A migraine attack can be triggered by a number of different day-to-day choices and your body’s reaction to these choices – this may include the food you choose to eat, and when you choose to eat it. This is because eating food causes a number of changes in our body. When we digest food, our blood sugar level rises which then leads to hormonal changes. Whilst an exact connection between migraine, food, and these bodily changes has not yet been identified, many people facing the condition have noticed potential attack triggers in their diet. It can therefore be helpful to keep track of what you eat during the day. Keeping a food (and migraine) diary and following a few diet tips can help you manage your condition and potentially predict (or even prevent) migraine attacks!
Foods to choose
The best foods for maintaining a healthy, balanced diet and defending yourself against migraine attacks are whole, natural foods. Whole, natural foods aren’t processed which means that they don’t contain any preservatives or artificial flavourings.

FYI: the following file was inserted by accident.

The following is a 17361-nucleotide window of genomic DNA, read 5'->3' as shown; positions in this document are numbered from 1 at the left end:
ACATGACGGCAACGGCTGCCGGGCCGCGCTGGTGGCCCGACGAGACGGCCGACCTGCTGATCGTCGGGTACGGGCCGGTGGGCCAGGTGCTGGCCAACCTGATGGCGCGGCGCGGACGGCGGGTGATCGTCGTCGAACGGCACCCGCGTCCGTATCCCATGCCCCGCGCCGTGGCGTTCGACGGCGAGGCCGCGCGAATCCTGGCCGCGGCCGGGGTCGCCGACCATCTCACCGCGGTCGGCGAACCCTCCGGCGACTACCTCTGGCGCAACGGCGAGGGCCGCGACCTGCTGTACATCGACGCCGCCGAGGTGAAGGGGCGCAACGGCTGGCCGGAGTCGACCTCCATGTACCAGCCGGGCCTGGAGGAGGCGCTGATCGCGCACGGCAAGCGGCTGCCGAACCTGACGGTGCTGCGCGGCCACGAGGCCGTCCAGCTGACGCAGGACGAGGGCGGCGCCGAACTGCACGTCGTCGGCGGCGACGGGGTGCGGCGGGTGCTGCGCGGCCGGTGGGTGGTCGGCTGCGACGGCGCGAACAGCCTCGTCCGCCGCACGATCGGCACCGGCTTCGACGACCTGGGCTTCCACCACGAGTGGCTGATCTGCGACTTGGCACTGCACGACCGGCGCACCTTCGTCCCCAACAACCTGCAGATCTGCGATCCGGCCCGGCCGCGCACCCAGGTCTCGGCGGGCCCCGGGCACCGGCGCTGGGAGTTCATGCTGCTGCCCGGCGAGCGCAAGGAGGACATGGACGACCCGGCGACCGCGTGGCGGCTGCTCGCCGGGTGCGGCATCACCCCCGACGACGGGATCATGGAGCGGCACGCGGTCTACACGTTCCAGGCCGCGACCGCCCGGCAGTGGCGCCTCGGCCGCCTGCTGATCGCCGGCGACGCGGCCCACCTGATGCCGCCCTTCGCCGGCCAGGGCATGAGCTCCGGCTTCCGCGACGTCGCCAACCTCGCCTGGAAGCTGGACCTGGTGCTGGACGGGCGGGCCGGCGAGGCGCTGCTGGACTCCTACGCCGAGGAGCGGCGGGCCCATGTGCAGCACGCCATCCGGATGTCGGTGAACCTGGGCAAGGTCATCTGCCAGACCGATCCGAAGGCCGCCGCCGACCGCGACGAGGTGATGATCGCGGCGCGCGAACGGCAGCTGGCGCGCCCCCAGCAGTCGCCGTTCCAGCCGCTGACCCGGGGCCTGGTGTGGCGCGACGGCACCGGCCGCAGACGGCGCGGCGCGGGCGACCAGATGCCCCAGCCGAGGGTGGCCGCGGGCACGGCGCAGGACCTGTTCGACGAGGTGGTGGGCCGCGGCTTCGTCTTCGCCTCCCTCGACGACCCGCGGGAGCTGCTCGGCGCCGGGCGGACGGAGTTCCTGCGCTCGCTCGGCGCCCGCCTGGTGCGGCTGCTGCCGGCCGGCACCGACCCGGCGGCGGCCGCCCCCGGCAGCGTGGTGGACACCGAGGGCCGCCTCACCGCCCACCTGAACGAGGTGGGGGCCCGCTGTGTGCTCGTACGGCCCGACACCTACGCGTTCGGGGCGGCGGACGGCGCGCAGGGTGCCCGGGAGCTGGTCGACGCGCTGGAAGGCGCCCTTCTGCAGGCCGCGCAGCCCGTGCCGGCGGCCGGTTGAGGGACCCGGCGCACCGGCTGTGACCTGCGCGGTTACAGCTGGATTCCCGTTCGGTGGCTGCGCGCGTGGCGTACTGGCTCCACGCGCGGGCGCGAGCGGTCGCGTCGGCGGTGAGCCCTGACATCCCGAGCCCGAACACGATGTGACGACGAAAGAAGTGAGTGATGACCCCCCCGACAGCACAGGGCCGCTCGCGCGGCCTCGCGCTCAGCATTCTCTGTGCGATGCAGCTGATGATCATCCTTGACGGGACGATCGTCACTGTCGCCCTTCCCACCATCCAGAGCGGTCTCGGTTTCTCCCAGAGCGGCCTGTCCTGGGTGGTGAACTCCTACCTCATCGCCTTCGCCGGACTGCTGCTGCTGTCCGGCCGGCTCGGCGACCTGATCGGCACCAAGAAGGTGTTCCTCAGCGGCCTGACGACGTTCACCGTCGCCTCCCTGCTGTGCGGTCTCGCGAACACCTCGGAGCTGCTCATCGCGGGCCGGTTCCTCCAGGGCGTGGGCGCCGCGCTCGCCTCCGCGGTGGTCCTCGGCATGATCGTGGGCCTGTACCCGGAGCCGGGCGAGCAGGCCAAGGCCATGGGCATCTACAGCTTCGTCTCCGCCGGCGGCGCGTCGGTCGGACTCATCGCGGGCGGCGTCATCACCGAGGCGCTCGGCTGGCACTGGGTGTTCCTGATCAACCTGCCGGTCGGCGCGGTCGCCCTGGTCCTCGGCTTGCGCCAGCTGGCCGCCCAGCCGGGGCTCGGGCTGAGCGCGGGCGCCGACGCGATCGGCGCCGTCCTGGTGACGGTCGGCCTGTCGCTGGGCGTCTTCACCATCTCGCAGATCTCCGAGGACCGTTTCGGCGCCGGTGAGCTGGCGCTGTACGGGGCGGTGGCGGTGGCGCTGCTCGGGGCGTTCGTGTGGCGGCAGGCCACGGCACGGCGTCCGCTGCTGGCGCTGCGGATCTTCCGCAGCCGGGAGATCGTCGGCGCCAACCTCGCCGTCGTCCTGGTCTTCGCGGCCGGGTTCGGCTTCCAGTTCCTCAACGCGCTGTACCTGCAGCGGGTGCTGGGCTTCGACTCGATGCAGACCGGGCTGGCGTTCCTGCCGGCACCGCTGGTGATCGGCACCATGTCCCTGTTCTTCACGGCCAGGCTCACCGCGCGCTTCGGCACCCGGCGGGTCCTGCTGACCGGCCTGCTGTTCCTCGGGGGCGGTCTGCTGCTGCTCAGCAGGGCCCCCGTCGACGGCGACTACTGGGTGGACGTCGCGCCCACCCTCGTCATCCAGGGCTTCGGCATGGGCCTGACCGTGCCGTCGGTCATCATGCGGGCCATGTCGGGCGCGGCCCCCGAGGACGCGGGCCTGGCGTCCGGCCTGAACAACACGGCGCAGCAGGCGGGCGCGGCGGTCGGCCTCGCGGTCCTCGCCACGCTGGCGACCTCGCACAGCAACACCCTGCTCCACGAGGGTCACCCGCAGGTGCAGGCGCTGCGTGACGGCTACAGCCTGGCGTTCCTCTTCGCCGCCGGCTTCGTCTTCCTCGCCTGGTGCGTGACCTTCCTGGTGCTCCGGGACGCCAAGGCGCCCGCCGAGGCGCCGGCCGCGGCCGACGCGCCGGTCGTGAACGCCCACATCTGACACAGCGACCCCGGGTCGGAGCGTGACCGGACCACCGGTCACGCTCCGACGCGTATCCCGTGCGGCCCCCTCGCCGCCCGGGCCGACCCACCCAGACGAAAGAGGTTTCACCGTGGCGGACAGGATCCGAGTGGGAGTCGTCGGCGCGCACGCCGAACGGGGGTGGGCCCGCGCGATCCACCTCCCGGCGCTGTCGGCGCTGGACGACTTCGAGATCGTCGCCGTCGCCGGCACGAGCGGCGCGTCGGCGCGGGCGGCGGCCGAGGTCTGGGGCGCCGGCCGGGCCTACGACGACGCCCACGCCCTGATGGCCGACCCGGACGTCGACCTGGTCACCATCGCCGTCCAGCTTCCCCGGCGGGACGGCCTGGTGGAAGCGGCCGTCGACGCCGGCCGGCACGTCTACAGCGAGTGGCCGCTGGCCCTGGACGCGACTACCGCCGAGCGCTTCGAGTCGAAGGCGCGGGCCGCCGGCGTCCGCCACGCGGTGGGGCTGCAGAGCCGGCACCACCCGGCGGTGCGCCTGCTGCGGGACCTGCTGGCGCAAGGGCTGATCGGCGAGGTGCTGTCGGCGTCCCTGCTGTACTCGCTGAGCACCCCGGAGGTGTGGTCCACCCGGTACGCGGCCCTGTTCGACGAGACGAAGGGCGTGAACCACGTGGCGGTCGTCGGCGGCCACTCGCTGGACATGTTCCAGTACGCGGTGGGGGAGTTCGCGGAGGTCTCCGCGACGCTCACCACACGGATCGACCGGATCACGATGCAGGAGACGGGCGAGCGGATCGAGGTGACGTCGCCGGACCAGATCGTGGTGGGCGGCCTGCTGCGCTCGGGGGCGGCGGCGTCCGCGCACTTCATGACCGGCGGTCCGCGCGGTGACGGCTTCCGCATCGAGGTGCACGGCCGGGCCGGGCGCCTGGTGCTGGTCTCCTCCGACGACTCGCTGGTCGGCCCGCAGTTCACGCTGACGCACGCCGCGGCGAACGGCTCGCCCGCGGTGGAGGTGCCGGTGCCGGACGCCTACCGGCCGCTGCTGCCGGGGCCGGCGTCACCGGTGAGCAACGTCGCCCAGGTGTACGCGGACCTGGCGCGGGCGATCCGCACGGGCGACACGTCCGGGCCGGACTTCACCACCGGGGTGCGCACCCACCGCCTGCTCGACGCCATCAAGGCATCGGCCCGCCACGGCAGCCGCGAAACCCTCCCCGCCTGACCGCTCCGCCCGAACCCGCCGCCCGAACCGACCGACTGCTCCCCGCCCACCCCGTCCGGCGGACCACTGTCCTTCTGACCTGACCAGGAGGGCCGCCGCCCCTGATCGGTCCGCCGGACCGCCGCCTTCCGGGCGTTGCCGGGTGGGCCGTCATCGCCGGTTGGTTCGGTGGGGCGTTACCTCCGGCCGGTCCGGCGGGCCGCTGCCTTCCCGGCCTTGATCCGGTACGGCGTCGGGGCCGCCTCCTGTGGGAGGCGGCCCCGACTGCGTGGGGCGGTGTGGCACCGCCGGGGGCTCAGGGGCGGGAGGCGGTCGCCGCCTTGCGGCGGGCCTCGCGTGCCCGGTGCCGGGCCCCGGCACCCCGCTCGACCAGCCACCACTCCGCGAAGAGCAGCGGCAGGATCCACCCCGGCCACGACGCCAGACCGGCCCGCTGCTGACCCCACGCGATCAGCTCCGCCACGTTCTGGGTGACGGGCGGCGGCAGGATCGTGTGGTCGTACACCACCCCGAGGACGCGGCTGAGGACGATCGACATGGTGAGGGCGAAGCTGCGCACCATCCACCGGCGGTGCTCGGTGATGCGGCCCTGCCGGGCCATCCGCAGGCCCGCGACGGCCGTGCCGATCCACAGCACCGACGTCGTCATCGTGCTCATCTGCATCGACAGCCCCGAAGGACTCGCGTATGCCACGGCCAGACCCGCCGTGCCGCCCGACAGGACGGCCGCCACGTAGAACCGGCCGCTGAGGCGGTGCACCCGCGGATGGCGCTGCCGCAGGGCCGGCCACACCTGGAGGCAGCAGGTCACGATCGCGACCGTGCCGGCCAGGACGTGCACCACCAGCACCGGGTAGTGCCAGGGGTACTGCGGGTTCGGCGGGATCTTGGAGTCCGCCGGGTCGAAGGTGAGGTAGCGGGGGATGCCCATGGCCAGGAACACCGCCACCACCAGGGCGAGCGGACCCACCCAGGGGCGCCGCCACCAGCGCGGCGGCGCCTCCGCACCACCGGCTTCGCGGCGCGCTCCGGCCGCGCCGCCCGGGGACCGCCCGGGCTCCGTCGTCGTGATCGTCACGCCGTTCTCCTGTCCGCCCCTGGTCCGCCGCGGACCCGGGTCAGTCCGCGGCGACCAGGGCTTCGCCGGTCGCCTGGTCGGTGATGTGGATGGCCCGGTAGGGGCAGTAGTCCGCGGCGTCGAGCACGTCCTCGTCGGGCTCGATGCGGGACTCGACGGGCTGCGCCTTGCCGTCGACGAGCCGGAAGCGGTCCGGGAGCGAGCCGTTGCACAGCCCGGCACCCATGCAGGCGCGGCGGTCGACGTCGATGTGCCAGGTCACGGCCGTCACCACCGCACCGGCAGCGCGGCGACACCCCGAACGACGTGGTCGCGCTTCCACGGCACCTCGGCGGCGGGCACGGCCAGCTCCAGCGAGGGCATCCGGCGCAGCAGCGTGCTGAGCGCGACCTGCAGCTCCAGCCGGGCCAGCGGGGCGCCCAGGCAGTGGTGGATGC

The Physicians Committee for Responsible Medicine (PCRM) have compiled a list naming specific ‘pain-safe’ foods – that is, foods that don’t tend to trigger painful conditions (including migraine attacks). Foods on the ‘pain-safe’ list include:
- Orange, yellow, and green vegetables
- Rice (particularly brown rice, as it is less processed than white rice)
- Dried or cooked fruits
- Natural sweeteners or flavours (such as honey or maple syrup)
Foods to avoid
Whilst whole, natural foods are unlikely to trigger migraine attacks, it is probably best to avoid processed foods. Of course, diets have different effects on different people. Always pay close attention to when your migraine attacks happen to identify any personal triggers. That being said, migraine sufferers often note the following food items as attack triggers: Chocolate, cultured dairy products (e.g. cheese), nuts, soy, products, and vinegar (to name just a few).
Migraine Attacks, Triggers, and Food: The Key Takeaways
According to the National Migraine Centre, the most important dietary triggers are actually lack of food and lack of fluid. So whilst eating meals and snacks that make you feel good and avoiding those that don’t definitely isn’t a bad idea (keeping a migraine diary can help you identify which foods fit into each of these categories), your main focus should be on eating and drinking regularly. This includes a high-fibre breakfast within an hour of waking up, followed by evenly spaced meals throughout the day. Additional to a balanced diet, plenty of regular exercise and movement also proves to be a huge bonus!